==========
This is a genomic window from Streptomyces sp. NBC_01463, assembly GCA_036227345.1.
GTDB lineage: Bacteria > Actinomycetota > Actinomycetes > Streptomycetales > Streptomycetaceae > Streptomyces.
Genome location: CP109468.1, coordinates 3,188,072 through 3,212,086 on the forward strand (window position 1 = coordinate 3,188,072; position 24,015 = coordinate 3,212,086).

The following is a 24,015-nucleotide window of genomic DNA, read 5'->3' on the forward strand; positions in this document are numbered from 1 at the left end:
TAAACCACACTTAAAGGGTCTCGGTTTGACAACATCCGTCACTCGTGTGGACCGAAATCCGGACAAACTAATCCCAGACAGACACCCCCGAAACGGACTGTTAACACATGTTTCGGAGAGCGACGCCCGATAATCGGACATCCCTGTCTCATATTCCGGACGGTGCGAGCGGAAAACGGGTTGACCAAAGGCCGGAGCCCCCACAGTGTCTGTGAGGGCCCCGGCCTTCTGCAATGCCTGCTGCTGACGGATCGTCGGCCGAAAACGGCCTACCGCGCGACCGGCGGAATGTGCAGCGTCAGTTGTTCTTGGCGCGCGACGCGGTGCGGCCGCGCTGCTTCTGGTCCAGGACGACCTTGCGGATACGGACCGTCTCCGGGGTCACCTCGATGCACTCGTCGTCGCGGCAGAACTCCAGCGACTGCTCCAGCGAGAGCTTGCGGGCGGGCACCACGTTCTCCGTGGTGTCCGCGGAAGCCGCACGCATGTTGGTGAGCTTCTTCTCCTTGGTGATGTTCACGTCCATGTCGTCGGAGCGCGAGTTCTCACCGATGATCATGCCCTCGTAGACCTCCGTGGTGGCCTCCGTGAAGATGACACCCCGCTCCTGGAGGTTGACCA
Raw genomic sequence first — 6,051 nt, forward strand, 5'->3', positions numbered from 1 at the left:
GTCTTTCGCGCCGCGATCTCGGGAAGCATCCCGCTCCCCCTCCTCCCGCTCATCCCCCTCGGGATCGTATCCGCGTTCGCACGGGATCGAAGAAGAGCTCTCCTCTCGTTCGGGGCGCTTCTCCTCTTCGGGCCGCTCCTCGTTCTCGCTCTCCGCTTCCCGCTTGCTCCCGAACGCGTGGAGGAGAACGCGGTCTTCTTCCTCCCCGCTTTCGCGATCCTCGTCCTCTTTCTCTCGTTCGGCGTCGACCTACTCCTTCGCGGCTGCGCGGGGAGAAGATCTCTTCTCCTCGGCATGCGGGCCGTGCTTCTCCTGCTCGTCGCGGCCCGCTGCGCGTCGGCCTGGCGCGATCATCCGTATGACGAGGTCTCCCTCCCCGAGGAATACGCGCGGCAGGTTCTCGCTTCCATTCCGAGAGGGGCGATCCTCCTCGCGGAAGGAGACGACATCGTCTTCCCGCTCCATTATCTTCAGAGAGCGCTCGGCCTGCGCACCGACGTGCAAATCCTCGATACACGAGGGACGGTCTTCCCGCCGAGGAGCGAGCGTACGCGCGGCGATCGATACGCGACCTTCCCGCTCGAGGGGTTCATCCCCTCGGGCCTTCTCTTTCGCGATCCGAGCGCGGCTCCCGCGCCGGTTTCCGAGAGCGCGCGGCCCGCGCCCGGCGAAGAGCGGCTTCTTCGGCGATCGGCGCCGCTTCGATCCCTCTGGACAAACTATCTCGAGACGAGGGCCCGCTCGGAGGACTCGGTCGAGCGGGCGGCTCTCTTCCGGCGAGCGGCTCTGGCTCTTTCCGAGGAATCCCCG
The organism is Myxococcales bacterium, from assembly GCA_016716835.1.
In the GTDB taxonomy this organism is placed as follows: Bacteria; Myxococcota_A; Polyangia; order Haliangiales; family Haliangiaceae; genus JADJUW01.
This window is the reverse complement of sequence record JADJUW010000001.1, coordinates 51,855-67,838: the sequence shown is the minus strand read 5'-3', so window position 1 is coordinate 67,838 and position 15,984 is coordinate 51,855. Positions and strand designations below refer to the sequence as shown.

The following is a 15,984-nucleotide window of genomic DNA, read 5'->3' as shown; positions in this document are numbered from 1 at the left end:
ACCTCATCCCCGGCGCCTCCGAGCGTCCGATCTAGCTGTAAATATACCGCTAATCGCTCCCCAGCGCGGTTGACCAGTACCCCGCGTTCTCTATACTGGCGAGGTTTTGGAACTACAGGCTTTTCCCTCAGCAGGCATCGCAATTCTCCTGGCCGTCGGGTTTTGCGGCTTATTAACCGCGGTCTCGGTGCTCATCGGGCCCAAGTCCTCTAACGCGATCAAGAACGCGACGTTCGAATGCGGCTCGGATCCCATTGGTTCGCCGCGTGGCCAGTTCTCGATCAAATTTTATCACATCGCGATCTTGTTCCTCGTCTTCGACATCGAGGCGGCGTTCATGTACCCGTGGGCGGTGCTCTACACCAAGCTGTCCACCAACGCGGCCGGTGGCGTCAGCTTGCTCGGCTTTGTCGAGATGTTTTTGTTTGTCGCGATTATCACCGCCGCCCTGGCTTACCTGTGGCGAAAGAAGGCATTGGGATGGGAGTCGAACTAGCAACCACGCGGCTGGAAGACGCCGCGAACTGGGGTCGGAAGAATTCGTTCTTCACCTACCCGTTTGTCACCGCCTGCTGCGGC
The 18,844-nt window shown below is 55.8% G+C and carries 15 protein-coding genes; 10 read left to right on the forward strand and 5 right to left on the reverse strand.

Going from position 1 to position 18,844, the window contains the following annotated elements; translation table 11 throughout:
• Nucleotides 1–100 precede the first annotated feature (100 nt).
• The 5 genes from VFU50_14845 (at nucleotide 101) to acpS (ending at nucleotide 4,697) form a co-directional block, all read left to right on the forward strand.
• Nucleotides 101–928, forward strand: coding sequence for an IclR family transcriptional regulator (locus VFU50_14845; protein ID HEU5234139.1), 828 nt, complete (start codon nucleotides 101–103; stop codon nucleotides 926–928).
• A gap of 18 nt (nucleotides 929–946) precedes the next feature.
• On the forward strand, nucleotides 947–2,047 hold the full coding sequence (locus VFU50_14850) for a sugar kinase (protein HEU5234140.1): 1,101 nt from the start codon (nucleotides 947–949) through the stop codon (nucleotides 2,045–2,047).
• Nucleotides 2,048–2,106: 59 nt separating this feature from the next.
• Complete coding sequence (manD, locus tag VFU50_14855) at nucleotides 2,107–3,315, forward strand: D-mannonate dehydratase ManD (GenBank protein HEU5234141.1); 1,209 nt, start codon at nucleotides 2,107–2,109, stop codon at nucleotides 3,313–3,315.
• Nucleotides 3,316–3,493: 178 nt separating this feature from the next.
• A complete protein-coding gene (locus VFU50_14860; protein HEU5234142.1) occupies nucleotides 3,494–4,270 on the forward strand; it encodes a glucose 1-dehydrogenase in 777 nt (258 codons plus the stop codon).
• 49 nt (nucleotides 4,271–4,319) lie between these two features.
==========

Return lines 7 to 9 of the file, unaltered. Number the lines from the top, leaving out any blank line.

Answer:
GTCTTTCGCGCCGCGATCTCGGGAAGCATCCCGCTCCCCCTCCTCCCGCTCATCCCCCTCGGGATCGTATCCGCGTTCGCACGGGATCGAAGAAGAGCTCTCCTCTCGTTCGGGGCGCTTCTCCTCTTCGGGCCGCTCCTCGTTCTCGCTCTCCGCTTCCCGCTTGCTCCCGAACGCGTGGAGGAGAACGCGGTCTTCTTCCTCCCCGCTTTCGCGATCCTCGTCCTCTTTCTCTCGTTCGGCGTCGACCTACTCCTTCGCGGCTGCGCGGGGAGAAGATCTCTTCTCCTCGGCATGCGGGCCGTGCTTCTCCTGCTCGTCGCGGCCCGCTGCGCGTCGGCCTGGCGCGATCATCCGTATGACGAGGTCTCCCTCCCCGAGGAATACGCGCGGCAGGTTCTCGCTTCCATTCCGAGAGGGGCGATCCTCCTCGCGGAAGGAGACGACATCGTCTTCCCGCTCCATTATCTTCAGAGAGCGCTCGGCCTGCGCACCGACGTGCAAATCCTCGATACACGAGGGACGGTCTTCCCGCCGAGGAGCGAGCGTACGCGCGGCGATCGATACGCGACCTTCCCGCTCGAGGGGTTCATCCCCTCGGGCCTTCTCTTTCGCGATCCGAGCGCGGCTCCCGCGCCGGTTTCCGAGAGCGCGCGGCCCGCGCCCGGCGAAGAGCGGCTTCTTCGGCGATCGGCGCCGCTTCGATCCCTCTGGACAAACTATCTCGAGACGAGGGCCCGCTCGGAGGACTCGGTCGAGCGGGCGGCTCTCTTCCGGCGAGCGGCTCTGGCTCTTTCCGAGGAATCCCCG
The organism is Myxococcales bacterium, from assembly GCA_016716835.1.
In the GTDB taxonomy this organism is placed as follows: Bacteria; Myxococcota_A; Polyangia; order Haliangiales; family Haliangiaceae; genus JADJUW01.